SAT Physics Relativity - Special Theory Of Relativity

SAT Physics Relativity - Special Theory Of Relativity

Until Einstein’s paper in 1905, most physicists believed that the universe was filled with an invisible medium called ether. They reasoned that ether was necessary in order for light, considered by most physicists to be a wave, to propagate through space. However, experiments such as the famous Michelson-Morley experiment all failed to prove the existence of ether.
    Einstein viewed the problem in a completely different manner and proposed an explanation for these failed experiments. He viewed light as a quantum particle (later named a photon) that traveled with a specific speed in a vacuum, c = 3 × 108 meters per second. Einstein then suggested that the speed of light is the same for all inertial reference frames.An inertial reference frame is a frame of reference moving at a constant velocity. (Inertia is the tendency of objects to continue moving at constant velocity.) Einstein stated that the speed of light and all laws of physics are the same for any inertial reference frame. This is known as Einstein’s first postulate of special relativity.
   In addition to the speed of light being the same for all inertial reference frames, Einstein stated that even if light were emitted from a moving source, it would continue to have a velocity of c. This is known as Einstein’s second postulate of special relativity. The second postulate is counterintuitive to the laws of motion that describe the relative motion of two moving objects. Consider a ball being thrown forward from a moving vehicle. The true speed of the ball is the speed of the throw plus the speed of the moving vehicle. This is not so with light. Light beams from a car’s headlight travel at c regardless of the speed of the car. The true speed of light is always c when measured in any inertial reference frame.
    Einstein’s special relativity is a special case since inertial reference frames are not accelerating. In 1915, Einstein proposed a theory of general relativity that encompassed accelerating reference frames in addition to inertial reference frames. The general theory of relativity, however, is beyond the scope of the SAT Subject Test in Physics.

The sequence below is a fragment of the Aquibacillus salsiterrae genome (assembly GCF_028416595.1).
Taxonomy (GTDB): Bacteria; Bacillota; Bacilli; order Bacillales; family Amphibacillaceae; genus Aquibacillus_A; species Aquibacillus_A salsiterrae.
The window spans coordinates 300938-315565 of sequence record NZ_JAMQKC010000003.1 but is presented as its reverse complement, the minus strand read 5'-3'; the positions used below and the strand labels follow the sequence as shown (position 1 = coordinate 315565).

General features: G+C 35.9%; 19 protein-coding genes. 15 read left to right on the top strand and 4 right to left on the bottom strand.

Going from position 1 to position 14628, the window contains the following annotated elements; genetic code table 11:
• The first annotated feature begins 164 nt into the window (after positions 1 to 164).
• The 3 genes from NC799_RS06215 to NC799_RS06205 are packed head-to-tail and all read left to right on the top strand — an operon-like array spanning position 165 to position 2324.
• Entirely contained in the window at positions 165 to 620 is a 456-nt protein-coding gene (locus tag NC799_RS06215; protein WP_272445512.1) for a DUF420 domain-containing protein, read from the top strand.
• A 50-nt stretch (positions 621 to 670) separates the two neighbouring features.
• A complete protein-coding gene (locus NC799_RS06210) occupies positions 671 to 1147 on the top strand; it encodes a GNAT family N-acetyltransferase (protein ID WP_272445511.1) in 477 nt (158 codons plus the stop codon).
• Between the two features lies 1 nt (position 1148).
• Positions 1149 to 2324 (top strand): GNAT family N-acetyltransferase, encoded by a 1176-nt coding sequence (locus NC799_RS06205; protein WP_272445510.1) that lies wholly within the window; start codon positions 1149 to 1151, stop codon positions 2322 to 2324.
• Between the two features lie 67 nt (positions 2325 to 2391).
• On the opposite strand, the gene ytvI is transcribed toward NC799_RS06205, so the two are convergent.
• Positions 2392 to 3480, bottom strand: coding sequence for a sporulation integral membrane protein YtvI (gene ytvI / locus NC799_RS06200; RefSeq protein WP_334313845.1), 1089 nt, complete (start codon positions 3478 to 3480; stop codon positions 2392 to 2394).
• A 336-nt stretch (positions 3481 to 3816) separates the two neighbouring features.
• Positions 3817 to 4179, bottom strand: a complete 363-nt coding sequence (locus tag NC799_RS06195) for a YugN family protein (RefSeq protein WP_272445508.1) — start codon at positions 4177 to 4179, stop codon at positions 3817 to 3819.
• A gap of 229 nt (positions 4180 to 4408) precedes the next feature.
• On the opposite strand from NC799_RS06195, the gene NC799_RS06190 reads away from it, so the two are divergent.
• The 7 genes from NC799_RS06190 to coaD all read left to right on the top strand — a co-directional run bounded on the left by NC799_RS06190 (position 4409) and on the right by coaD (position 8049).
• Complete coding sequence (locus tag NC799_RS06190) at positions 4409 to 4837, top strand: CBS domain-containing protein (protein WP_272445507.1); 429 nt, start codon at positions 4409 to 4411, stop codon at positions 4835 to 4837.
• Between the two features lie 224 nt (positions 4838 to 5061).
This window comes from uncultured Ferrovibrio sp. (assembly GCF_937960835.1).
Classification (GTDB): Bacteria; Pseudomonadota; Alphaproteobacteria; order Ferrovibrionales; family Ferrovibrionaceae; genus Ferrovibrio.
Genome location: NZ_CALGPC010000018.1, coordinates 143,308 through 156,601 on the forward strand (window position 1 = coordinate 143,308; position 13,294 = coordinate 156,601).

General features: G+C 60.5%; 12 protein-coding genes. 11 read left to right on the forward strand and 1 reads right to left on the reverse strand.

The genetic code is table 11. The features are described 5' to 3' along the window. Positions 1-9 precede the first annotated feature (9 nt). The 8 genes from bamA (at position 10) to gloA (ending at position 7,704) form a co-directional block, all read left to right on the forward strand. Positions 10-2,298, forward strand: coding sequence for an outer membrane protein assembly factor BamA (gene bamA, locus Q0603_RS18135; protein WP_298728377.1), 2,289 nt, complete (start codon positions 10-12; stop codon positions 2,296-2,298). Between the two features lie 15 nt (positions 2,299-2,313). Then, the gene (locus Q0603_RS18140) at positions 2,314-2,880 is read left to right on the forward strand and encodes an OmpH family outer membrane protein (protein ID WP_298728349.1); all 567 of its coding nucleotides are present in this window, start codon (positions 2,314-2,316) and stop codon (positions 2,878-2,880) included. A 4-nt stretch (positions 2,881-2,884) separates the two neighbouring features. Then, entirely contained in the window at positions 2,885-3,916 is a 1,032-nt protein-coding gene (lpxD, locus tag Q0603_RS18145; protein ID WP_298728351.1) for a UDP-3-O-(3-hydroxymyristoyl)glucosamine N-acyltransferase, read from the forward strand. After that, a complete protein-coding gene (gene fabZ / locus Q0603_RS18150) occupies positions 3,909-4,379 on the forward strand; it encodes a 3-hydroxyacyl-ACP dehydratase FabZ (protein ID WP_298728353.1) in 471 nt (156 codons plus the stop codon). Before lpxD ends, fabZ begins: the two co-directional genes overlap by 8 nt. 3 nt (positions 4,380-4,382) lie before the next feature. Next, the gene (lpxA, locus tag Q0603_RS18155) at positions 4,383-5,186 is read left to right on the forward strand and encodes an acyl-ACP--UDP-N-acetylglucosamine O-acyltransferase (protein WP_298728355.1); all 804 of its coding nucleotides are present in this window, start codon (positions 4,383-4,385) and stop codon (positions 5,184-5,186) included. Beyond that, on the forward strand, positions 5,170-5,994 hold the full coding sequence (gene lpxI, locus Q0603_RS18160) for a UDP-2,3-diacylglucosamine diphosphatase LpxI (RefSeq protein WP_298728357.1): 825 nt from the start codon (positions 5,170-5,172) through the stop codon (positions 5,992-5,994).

Using the assumption that light travels at a constant velocity of c for any inertial reference frame, several noticeable effects will happen to time, length, and mass at speeds approaching c. Note that the formulas in the following sections are provided for context. You will probably not have to solve them on the actual examination as doing so would require a calculator. The exam will instead ask generalized questions regarding the effects on time, length, and mass when objects are moving relative to an observer on the object or a stationary observer watching the object speed by.

Time Dilation
Picture a person watching a moving object. An observer will usually interpret his or her own motion as being stationary and will perceive the other object as moving. Both the observer (stationary) and the object (moving at constant velocity) are equipped with clocks. The observer will see his or her own clock as running normally but will see the clock on the moving object as running slowly. This effect is known as time dilation. The amount that the clock appears to be running slowly can be calculated with the following equation:

Time, t0,is the time on the clock of the stationary observer, which appears to be running normally. However, when the stationary observer looks at the clock on the moving object, it will have a different, slower time, t. The velocity of the moving object is v, and c is the speed of light. If the moving object has a small velocity, both clocks will appear to be running at the same time, t= f0. The time difference between the two clocks will be negligible and the effects of time dilation will go unnoticed.